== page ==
The three personality disorders of failed CEOs
Often, the traits that lead us to success can also lead us to failure
Guest blogger Adrian Furnham
Since the crash of 2008/09 CEO salaries and performance has been more under the spotlight. Prime Minister Theresa May has also signalled her interest in “fat cat” bosses greed and hubris. There have been two crucial questions in this area
First, is how much they are paid in comparison with others in the organisation. Second, whether these salaries are in any way related to performance, however measured and defined.
What has not surprised many people is that so many CEOs, who have been very highly remunerated were actually very poor performers. They presided over massive drops in share price, the most talented people leaving for “the opposition” and organisation change initiative failures on a grand scale.
There are a number in prison, mainly for fraud. It has been suggested that they had a toxic mix of arrogance, greed and general incompetence.
The American based Institute for Policy Studies who publish annual “Executive Excess” reports (based on 241 CEOs in the 25 highest paying jobs over 25 years) called Bailed Out, Booted and Busted found that 22% had been Bailed Out (ceased to exist or received taxpayer bailouts), 8% were sacked (lost their jobs involuntarily) and 8% Busted (paying significant fines or settlements).
In other words 38% were seriously poor performers.
The report is more concerned with legal reforms (CEO-worker pay ratio disclosure; pay restrictions on certain executives; limiting the deductibility of executive function) as well as establishing principles for better systems that prevent this happening
They noted that many CEOs had “delivered” for the shareholders but by dubious means: manipulating market-place monopolies, freezing worker’s pay or cutting corners on environmental protection.
They described in some detail who, when and how these CEOs had derailed and caused their company significant problems.
The study documented the capricious, callous and cocky style of chief executives whose greed appeared to know no bounds. It is more a business report than one that tries to uncover the motives or psychological processes associated with the executives.
Studies on derailed bosses often identify a toxic triad of characteristics: arrogance, callousness and theatricality.
They are also concerned with the most obvious question in trying to prevent this happening again: how and why were they appointed in the first place? Were perhaps the very characteristics that played such an important role in their down fall also responsible, in part, for them climbing the greasy pole of corporate life?
The psychological literature on leadership derailment and failing leadership borrows many ideas from psychiatry and psychoanalysis.
Seventy-five years ago the German born Freudian Karen Horney argued that children develop three normal and spontaneous patterns of relating to others. The three trends have been labelled moving away from others, moving against others, and moving toward others.
The moving away trend consists of coping mechanisms characterised by isolation and pulling away from others to avoid situations that provoke basic anxiety.
The moving against trend has a basic hostility and mistrustfulness at its centre. People, she argued, characterised by this trend cope with their basic anxiety by seeking power and control over others.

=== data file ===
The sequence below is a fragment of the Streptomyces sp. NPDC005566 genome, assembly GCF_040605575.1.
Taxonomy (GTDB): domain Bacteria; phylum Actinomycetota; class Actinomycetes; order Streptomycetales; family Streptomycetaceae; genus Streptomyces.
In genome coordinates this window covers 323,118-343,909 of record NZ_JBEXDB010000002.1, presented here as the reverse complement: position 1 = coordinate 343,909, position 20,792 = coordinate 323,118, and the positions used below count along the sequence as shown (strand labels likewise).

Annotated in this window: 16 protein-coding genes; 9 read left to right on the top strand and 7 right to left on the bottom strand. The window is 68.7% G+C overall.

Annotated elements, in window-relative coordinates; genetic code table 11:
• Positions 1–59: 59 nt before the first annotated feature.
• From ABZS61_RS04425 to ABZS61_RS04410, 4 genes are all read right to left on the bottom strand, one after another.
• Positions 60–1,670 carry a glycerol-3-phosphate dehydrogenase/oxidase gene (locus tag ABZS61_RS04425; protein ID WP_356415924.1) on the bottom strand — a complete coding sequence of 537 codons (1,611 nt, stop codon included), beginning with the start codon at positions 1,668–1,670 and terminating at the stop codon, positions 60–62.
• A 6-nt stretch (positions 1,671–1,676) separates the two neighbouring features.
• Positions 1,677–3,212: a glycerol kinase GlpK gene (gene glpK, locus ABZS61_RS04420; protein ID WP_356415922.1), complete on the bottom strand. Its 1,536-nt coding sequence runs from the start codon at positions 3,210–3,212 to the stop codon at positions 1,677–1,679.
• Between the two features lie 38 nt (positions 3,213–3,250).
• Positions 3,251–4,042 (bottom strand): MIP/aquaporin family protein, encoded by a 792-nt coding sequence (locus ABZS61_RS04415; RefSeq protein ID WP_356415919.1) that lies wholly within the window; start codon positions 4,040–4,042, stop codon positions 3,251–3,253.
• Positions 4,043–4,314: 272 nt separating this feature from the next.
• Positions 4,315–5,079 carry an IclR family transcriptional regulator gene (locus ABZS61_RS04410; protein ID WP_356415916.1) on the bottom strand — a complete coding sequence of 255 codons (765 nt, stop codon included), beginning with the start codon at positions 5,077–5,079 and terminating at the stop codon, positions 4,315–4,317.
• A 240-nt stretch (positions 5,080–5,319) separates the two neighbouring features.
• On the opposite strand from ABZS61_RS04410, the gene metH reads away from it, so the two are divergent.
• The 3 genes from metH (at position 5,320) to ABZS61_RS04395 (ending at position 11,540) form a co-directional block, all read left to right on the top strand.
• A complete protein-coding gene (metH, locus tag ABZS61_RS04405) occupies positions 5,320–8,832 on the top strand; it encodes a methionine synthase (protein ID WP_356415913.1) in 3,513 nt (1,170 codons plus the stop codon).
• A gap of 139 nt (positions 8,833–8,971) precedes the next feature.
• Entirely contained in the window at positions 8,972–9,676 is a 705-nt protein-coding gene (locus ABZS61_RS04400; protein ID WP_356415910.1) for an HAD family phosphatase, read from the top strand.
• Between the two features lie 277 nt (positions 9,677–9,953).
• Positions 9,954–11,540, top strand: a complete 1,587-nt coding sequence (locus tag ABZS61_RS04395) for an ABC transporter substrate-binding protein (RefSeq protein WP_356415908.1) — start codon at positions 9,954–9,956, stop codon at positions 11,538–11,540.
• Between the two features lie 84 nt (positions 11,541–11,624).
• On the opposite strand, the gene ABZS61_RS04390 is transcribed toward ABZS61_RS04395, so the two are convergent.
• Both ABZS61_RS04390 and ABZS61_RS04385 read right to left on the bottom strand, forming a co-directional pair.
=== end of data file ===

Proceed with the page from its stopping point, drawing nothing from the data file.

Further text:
The third trend of moving toward others is characterised by inhibition of own needs to appease others at almost any cost. Horney’s theory explains why individuals consistently act in accordance with the derailment tendencies, even when it has obvious negative consequences.
The psychiatric literature on the personality disorders has a similar three-fold classification. It is in Cluster B, labelled dramatic, emotional and erratic, that the clue lies. It uses different language and terms but the processes under the toxic triad are explained.
The first is callousness: cold, manipulative, un-empathic and, most interesting of all, guilt free. Many aspiring CEOs rejoice in their tough image: a person who “kicks arse”, get things done and isn’t swayed by sentimentality.
Many shareholders warm to the idea of a no-nonsense boss happy to take-on the many “people problems” in the organisation.
The second is arrogance: hubristic, self-centred, pompous. We all want in our leader self-confidence and a person “comfortable” in their own skin. We admire people with self-belief who is no held back by self-doubt and dithering.
The third is theatricality: varying expressions of emotionality, dramatic, show offs. The media likes the expression of passion; the boss who can appear totally committed to their business.
They also like quirky expressions of special clothes and personal styles.
The data suggest that these three characteristics, in moderation, are extremely helpful in a business career. Of course, one needs to be bright, hard-working, ambitious etc, but these three characteristics give one a boost.
Indeed, there are studies from Britain, Denmark and New Zealand, all of which correlate with these ideas.
The story goes like this. If an executive has an optimal amount of these factors often called tough, self-confident and passionate, they can be rewarded by success. We learn little from success except to keep doing what we did. Failure is a good teacher.
So being promoted and being initially successful tends to push the potentially derailing executive over the limit where confidence turns into narcissism; toughness into psychopathy and theatricality into hysteria.
Nothing exceeds like excess.